Srikanta, Sarat Chandra Chattopadhyay’s novel adapted for stage


In the early 20th century, when feminism was still a fledgling movement in India, a woman initiating a live-in relationship with a man was considered sacrilege. Srikanta, Sarat Chandra Chattopadhyay’s protagonist in the eponymous novel, too, was a product of this time. But when he presents his orthodox opinion on Abhaya’s decision, she defuses every argument with intelligent responses.

A scene from the play
A scene from the play

Srikanta — a nomad who believes that every new experience enriches him — may be the central character of the tome, but the women he encounters during his travels are equally important. No wonder then that Chattopadhyay’s work is considered the first modern Indian novel. Published in four parts over 16 years, it will be brought to life on stage this weekend as Under the Gypsy Moon. Directed by Akash Khurana, the play features Arghya Lahiri, Omkar Kulkarni, Shivraj Waichal, Aastha Arora and Radhika Chopra in crucial roles.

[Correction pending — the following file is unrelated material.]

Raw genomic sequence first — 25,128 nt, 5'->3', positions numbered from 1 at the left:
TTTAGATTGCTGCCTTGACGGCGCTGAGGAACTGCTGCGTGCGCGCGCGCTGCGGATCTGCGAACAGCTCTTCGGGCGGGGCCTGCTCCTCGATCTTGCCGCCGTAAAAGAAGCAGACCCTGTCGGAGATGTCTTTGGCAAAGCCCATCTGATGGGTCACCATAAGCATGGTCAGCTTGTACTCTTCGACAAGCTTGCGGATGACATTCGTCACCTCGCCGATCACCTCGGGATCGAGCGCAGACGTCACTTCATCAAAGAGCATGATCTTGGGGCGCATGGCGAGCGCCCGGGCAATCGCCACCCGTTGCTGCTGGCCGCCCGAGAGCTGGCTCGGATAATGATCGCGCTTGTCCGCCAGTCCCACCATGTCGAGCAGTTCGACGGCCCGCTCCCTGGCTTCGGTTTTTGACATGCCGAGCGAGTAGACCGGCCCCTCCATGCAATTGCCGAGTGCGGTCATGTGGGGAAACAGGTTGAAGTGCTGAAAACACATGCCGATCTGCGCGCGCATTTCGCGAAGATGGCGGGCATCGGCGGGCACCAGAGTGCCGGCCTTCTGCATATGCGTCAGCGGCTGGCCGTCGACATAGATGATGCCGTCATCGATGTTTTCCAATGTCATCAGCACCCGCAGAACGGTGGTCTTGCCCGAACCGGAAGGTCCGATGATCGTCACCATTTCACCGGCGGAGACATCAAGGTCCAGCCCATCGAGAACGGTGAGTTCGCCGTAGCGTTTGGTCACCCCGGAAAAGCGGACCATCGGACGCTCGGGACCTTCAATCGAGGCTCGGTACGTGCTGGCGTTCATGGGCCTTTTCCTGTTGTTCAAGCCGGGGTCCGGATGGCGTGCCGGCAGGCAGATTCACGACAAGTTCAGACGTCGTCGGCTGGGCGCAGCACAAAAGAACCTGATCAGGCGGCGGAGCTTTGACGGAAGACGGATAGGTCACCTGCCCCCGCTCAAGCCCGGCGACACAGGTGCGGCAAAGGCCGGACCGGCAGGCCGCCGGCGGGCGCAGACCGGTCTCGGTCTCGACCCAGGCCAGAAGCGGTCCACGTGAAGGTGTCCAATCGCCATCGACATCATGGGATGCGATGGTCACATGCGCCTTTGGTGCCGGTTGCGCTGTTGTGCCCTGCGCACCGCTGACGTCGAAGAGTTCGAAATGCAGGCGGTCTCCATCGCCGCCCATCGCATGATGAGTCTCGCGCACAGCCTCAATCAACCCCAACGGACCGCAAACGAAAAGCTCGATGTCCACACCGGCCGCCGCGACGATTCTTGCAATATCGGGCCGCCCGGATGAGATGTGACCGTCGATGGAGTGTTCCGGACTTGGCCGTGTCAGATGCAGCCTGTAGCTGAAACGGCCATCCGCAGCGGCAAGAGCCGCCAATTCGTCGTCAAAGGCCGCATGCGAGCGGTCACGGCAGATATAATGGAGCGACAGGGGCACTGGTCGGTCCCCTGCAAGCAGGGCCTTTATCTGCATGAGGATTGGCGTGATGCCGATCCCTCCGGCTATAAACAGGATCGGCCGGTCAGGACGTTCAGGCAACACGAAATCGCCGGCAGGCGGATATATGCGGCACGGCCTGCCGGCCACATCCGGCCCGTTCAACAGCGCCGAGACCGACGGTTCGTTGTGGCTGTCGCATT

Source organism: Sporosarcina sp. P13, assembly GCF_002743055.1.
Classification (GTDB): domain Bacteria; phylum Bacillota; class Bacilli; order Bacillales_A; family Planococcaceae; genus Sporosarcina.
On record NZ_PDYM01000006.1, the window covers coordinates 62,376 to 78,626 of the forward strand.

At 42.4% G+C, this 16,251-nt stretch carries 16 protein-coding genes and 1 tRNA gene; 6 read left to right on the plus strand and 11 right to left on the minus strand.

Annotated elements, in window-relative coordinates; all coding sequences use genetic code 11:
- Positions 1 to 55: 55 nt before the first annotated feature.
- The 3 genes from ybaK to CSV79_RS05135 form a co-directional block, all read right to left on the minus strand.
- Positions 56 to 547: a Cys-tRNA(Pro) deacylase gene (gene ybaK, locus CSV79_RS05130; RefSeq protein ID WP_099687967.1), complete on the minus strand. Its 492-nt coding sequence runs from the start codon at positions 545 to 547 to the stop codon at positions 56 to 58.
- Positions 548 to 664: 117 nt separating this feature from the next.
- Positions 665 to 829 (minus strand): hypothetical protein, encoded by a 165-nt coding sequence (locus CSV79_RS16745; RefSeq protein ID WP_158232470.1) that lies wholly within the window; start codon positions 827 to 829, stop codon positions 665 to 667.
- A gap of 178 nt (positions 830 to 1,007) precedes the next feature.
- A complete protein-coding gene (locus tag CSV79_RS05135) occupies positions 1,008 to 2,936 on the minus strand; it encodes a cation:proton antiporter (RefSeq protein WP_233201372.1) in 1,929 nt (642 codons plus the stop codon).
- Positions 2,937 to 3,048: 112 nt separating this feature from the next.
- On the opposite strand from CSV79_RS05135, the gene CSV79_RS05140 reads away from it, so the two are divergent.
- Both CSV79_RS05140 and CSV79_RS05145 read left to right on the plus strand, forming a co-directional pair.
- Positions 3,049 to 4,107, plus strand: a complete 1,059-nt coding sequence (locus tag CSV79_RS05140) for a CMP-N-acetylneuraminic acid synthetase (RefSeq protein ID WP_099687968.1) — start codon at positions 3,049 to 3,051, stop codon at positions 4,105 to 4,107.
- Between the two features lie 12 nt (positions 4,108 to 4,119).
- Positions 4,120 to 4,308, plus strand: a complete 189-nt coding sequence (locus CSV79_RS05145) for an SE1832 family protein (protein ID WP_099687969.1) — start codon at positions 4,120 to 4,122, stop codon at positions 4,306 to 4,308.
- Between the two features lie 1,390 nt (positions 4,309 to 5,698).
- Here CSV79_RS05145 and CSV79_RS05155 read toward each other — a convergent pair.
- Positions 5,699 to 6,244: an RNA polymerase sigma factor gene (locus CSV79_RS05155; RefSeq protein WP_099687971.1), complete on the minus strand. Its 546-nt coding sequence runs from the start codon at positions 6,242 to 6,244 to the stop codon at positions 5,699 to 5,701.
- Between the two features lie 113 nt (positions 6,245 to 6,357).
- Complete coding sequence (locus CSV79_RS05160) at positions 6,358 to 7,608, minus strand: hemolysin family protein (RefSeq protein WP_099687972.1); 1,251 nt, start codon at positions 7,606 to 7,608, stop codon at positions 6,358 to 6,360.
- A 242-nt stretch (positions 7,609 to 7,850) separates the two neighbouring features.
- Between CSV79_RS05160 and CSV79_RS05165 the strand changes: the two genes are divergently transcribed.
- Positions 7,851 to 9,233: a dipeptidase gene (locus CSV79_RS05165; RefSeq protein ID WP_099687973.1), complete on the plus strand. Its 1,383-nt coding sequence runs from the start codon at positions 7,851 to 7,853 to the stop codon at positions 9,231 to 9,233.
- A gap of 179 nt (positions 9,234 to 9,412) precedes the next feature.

Akash Khurana
Akash Khurana

“There has always been a curiosity surrounding Bengali literature. I had never worked in that space before. The work is marvellous in its complexity and simple in its exposition. It’s Dickensian. I’ve tried to maintain that style in the play’s stylised narrative,” shares Khurana over an email from London. Was the task of adapting the novel into a play challenging? “Most people enamoured by Srikanta would look upon its theatrical adaptation as foolhardiness. I agree. Except that Srikanta is one of the most fascinating protagonists in Indian literature, and distilling the essence of the novel for the stage was a Sisyphean task I was willing to undertake.”

The adaptation also paints a picture of the life and culture of Bengal in the pre-Independence era. Which is why baul songs, Nazrul Geeti and Rabindra Sangeet are a part of the play. The play touches upon issues that were often considered taboo. How far have we come since then? “Although the book was set in early 20th-century Bengal, the issues of women’s emancipation, caste and religion are still relevant today,” answers Khurana. “That is why he is arguably the first modern Indian novelist.”

ON: September 30 (7.30 pm); October 1 (4.30 pm and 7.30pm)
AT: St Andrew’s Auditorium, Bandra West.
ENTRY: Rs 300 onwards

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